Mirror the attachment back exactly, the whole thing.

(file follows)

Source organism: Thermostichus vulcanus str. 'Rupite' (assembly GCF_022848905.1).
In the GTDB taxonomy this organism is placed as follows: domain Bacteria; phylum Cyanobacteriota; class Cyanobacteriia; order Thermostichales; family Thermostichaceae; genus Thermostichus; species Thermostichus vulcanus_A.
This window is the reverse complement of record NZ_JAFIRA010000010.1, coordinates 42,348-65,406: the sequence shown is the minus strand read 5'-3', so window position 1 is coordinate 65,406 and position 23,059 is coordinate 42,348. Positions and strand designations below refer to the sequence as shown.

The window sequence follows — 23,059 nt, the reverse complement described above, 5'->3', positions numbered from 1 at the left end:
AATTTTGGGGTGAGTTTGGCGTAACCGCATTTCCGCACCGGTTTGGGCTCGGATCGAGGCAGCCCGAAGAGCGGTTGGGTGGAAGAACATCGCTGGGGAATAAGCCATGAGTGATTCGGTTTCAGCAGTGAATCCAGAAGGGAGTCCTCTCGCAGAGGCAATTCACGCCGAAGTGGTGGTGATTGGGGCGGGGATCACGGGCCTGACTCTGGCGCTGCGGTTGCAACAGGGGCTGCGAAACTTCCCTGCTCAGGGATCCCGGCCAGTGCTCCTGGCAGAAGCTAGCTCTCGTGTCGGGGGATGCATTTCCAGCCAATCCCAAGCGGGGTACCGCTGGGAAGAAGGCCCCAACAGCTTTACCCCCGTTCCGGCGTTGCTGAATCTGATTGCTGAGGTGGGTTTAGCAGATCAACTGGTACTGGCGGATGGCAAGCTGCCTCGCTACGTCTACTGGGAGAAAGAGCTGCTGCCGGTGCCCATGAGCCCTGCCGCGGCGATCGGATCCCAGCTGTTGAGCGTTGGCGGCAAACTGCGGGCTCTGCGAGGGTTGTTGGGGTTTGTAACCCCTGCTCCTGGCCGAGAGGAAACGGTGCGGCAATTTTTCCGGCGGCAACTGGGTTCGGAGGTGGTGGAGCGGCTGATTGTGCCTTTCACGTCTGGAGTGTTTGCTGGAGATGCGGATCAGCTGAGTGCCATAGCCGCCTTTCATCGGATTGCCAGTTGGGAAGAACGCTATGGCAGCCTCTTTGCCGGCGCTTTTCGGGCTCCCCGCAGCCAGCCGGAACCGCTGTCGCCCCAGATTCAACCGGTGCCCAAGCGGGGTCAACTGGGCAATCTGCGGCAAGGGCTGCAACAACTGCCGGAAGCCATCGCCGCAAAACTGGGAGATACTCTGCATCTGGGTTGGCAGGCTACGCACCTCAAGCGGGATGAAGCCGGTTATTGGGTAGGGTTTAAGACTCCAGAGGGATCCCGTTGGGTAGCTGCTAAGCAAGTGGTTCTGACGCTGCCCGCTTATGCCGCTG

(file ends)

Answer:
Source organism: Thermostichus vulcanus str. 'Rupite' (assembly GCF_022848905.1).
In the GTDB taxonomy this organism is placed as follows: domain Bacteria; phylum Cyanobacteriota; class Cyanobacteriia; order Thermostichales; family Thermostichaceae; genus Thermostichus; species Thermostichus vulcanus_A.
This window is the reverse complement of record NZ_JAFIRA010000010.1, coordinates 42,348-65,406: the sequence shown is the minus strand read 5'-3', so window position 1 is coordinate 65,406 and position 23,059 is coordinate 42,348. Positions and strand designations below refer to the sequence as shown.

The window sequence follows — 23,059 nt, the reverse complement described above, 5'->3', positions numbered from 1 at the left end:
AATTTTGGGGTGAGTTTGGCGTAACCGCATTTCCGCACCGGTTTGGGCTCGGATCGAGGCAGCCCGAAGAGCGGTTGGGTGGAAGAACATCGCTGGGGAATAAGCCATGAGTGATTCGGTTTCAGCAGTGAATCCAGAAGGGAGTCCTCTCGCAGAGGCAATTCACGCCGAAGTGGTGGTGATTGGGGCGGGGATCACGGGCCTGACTCTGGCGCTGCGGTTGCAACAGGGGCTGCGAAACTTCCCTGCTCAGGGATCCCGGCCAGTGCTCCTGGCAGAAGCTAGCTCTCGTGTCGGGGGATGCATTTCCAGCCAATCCCAAGCGGGGTACCGCTGGGAAGAAGGCCCCAACAGCTTTACCCCCGTTCCGGCGTTGCTGAATCTGATTGCTGAGGTGGGTTTAGCAGATCAACTGGTACTGGCGGATGGCAAGCTGCCTCGCTACGTCTACTGGGAGAAAGAGCTGCTGCCGGTGCCCATGAGCCCTGCCGCGGCGATCGGATCCCAGCTGTTGAGCGTTGGCGGCAAACTGCGGGCTCTGCGAGGGTTGTTGGGGTTTGTAACCCCTGCTCCTGGCCGAGAGGAAACGGTGCGGCAATTTTTCCGGCGGCAACTGGGTTCGGAGGTGGTGGAGCGGCTGATTGTGCCTTTCACGTCTGGAGTGTTTGCTGGAGATGCGGATCAGCTGAGTGCCATAGCCGCCTTTCATCGGATTGCCAGTTGGGAAGAACGCTATGGCAGCCTCTTTGCCGGCGCTTTTCGGGCTCCCCGCAGCCAGCCGGAACCGCTGTCGCCCCAGATTCAACCGGTGCCCAAGCGGGGTCAACTGGGCAATCTGCGGCAAGGGCTGCAACAACTGCCGGAAGCCATCGCCGCAAAACTGGGAGATACTCTGCATCTGGGTTGGCAGGCTACGCACCTCAAGCGGGATGAAGCCGGTTATTGGGTAGGGTTTAAGACTCCAGAGGGATCCCGTTGGGTAGCTGCTAAGCAAGTGGTTCTGACGCTGCCCGCTTATGCCGCTG